Although it’s only been a few months post-launch, AI chatbot phenomenon ChatGPT has completely taken over the internet. Its quick ability to respond to queries, assist with tasks and generate content has made it a useful resource for students, employees and countless other users. Not to mention, the ability to open a free account in seconds and its ease of use have made it an even more attractive tool.
Unfortunately, obvious benefits aside, ChatGPT is also serving as a powerful weapon for easily creating malicious content at a greater scale, taking cybercrime to a whole new level. To be sure, researchers have found cases of cybercriminals overriding ChatGPT’s anti-abuse restrictions to generate or review malicious code. It also has the ability to produce highly convincing dialogues for deepfake videos within seconds, allowing bad actors to spread disinformation faster than ever.
As cybercriminals continue finding new ways to use ChatGPT maliciously, organizations and consumers must be better equipped to defend themselves.
Prepare for chatbot cyberattacks
Perhaps one of generative AI’s biggest threats is the newfound ability to rapidly spread disinformation at scale. In January 2023, researchers predicted that generative AI will make disinformation easier and cheaper to generate for even more propagandists and conspiracy theorists. But this reality is far closer to us than we might think — in fact, it’s already here. There have been dozens of cases of nation-state actors creating AI-generated videos of political figures to spread disinformation, and it’s becoming increasingly difficult to distinguish what’s real and what isn’t. With tools like ChatGPT and other synthetic media generators available for free and at our fingertips, anyone with internet access can now generate cyber attacks and spread disinformation.
Furthermore, generative technology is constantly evolving and may soon have the ability to fully connect to the internet. This would allow chatbots to obtain access to live information in real-time, further improving their accuracy. When this happens, bots will become even more sophisticated than they already are. If placed in the wrong hands, there’s no telling what kind of propaganda can be spread across media channels, including news outlets and social-media platforms.
Many of us have already been on the receiving end of those phishing text messages, where our bosses or friends are asking us to wire money or send them gift cards — except it’s not really someone we know on the other end. As far as we know, these phishing text messages have been sent out by real humans pretending to be someone they’re not. But now, with generative technology, a single person can send out these texts on a mass scale and recruit bots to keep the conversation going.
Ditch CAPTCHA. New bot detection tools are needed
With research showing that ChatGPT can trick humans into bypassing CAPTCHA, the very tool meant to keep bots out, it’s clear that online organizations must evolve beyond these outdated methods.
Enterprises have a responsibility for keeping their business and their customers safe and secure, but bot detection methods of the past aren’t enough for the new wave of bots and fraud. What’s needed are sophisticated identity verification tools that can confirm everyone creating an account — and subsequently signing into that account — is a real person behind the screen.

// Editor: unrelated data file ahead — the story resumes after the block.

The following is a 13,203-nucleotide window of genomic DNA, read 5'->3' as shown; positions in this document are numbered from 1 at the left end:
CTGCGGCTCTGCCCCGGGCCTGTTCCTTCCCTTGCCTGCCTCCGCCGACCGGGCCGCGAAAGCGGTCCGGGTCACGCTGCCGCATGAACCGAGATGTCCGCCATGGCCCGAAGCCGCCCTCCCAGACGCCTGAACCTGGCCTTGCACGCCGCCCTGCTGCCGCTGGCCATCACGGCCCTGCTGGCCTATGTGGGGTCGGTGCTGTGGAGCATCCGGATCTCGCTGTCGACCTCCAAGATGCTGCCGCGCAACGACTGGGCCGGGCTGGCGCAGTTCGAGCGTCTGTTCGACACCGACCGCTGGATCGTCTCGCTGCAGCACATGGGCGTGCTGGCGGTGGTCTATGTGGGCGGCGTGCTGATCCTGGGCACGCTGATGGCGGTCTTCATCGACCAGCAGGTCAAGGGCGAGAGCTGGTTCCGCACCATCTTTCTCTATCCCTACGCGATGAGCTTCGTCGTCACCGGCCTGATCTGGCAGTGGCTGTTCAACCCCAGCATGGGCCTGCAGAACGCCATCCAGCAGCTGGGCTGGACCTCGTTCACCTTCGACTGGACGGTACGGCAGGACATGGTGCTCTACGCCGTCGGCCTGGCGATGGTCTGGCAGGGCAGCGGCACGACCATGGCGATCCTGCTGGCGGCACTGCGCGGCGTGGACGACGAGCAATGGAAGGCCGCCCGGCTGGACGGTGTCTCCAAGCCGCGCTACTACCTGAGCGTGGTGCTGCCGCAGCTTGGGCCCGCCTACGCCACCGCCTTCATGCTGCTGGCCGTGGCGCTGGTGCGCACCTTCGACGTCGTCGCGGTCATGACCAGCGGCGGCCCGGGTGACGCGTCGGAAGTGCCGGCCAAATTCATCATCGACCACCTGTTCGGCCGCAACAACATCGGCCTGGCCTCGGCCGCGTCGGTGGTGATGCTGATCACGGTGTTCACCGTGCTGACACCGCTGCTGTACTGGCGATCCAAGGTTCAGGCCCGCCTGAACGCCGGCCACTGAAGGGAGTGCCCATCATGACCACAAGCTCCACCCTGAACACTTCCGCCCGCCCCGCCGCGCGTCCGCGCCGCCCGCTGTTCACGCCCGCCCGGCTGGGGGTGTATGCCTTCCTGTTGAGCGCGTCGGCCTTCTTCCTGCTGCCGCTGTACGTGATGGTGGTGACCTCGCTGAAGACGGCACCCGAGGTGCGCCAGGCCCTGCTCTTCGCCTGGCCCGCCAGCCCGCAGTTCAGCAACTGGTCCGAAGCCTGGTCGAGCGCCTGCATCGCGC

These types of solutions might include liveness detection, where a secure algorithm determines whether a biometric authentication sample is a fake representation or a live human being. Another type of identity tool that organizations can deploy is document-centric identity proofing, where a government-issued ID is compared to a real-time selfie to verify a user is who they say they are. These modern digital-identity technologies can give businesses the peace of mind that their users are real humans and indeed who they claim to be, while helping prevent consumers from being exposed to disinformation and fraud.
Assume bot until proven human
As consumers, we also have an obligation to ensure we’re extra cautious when coming across any form of content online, even if it seems to be from a reputable source. Consumers shouldn’t always believe every piece of content they see and are encouraged to do further research into news that seems even remotely suspicious. On the social media side, it would be wise for users to first assume accounts are bots until they are proven to be human-operated, especially when it comes to questionable content.
While generative AI has its evident advantages, it also poses significant societal risks. However, if organizations deploy modern tools and consumers stay on the side of caution when coming across content online, chatbot-powered cyberattacks won’t stand a chance.
Sourced from Biometric Update
As Chief of Digital Identity, Philipp leads Jumio‘s digital identity strategy and the initiative to enable multiple digital identity providers in its ecosystem. Prior to Jumio, Philipp was responsible for paysafecard, Europe’s most popular prepaid solution for online purchases.
DISCLAIMER: Biometric Update’s Industry Insights are submitted content. The views expressed in this post are that of the author, and don’t necessarily reflect the views of Biometric Update.
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